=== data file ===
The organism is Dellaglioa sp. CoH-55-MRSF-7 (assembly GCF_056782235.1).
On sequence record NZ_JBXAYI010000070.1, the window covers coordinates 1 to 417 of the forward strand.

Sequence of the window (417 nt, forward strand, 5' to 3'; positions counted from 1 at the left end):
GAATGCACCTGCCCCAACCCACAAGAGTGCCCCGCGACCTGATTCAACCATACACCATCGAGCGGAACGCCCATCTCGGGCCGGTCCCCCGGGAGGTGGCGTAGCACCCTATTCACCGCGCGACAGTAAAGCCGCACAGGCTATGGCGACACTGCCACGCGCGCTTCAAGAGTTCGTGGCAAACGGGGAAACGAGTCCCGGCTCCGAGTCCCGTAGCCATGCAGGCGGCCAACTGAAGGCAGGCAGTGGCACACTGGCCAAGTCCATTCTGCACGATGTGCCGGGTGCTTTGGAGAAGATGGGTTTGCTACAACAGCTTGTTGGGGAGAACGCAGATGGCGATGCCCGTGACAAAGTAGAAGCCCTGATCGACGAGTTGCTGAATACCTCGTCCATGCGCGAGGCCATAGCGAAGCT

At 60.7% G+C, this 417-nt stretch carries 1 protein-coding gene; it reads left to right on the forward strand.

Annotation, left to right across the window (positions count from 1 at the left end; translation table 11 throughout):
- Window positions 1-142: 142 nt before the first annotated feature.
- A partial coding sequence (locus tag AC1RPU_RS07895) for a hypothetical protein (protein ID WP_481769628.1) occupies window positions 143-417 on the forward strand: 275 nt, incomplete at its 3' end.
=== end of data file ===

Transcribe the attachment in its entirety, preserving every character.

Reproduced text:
The organism is Dellaglioa sp. CoH-55-MRSF-7 (assembly GCF_056782235.1).
On sequence record NZ_JBXAYI010000070.1, the window covers coordinates 1 to 417 of the forward strand.

Sequence of the window (417 nt, forward strand, 5' to 3'; positions counted from 1 at the left end):
GAATGCACCTGCCCCAACCCACAAGAGTGCCCCGCGACCTGATTCAACCATACACCATCGAGCGGAACGCCCATCTCGGGCCGGTCCCCCGGGAGGTGGCGTAGCACCCTATTCACCGCGCGACAGTAAAGCCGCACAGGCTATGGCGACACTGCCACGCGCGCTTCAAGAGTTCGTGGCAAACGGGGAAACGAGTCCCGGCTCCGAGTCCCGTAGCCATGCAGGCGGCCAACTGAAGGCAGGCAGTGGCACACTGGCCAAGTCCATTCTGCACGATGTGCCGGGTGCTTTGGAGAAGATGGGTTTGCTACAACAGCTTGTTGGGGAGAACGCAGATGGCGATGCCCGTGACAAAGTAGAAGCCCTGATCGACGAGTTGCTGAATACCTCGTCCATGCGCGAGGCCATAGCGAAGCT

At 60.7% G+C, this 417-nt stretch carries 1 protein-coding gene; it reads left to right on the forward strand.

Annotation, left to right across the window (positions count from 1 at the left end; translation table 11 throughout):
- Window positions 1-142: 142 nt before the first annotated feature.
- A partial coding sequence (locus tag AC1RPU_RS07895) for a hypothetical protein (protein ID WP_481769628.1) occupies window positions 143-417 on the forward strand: 275 nt, incomplete at its 3' end.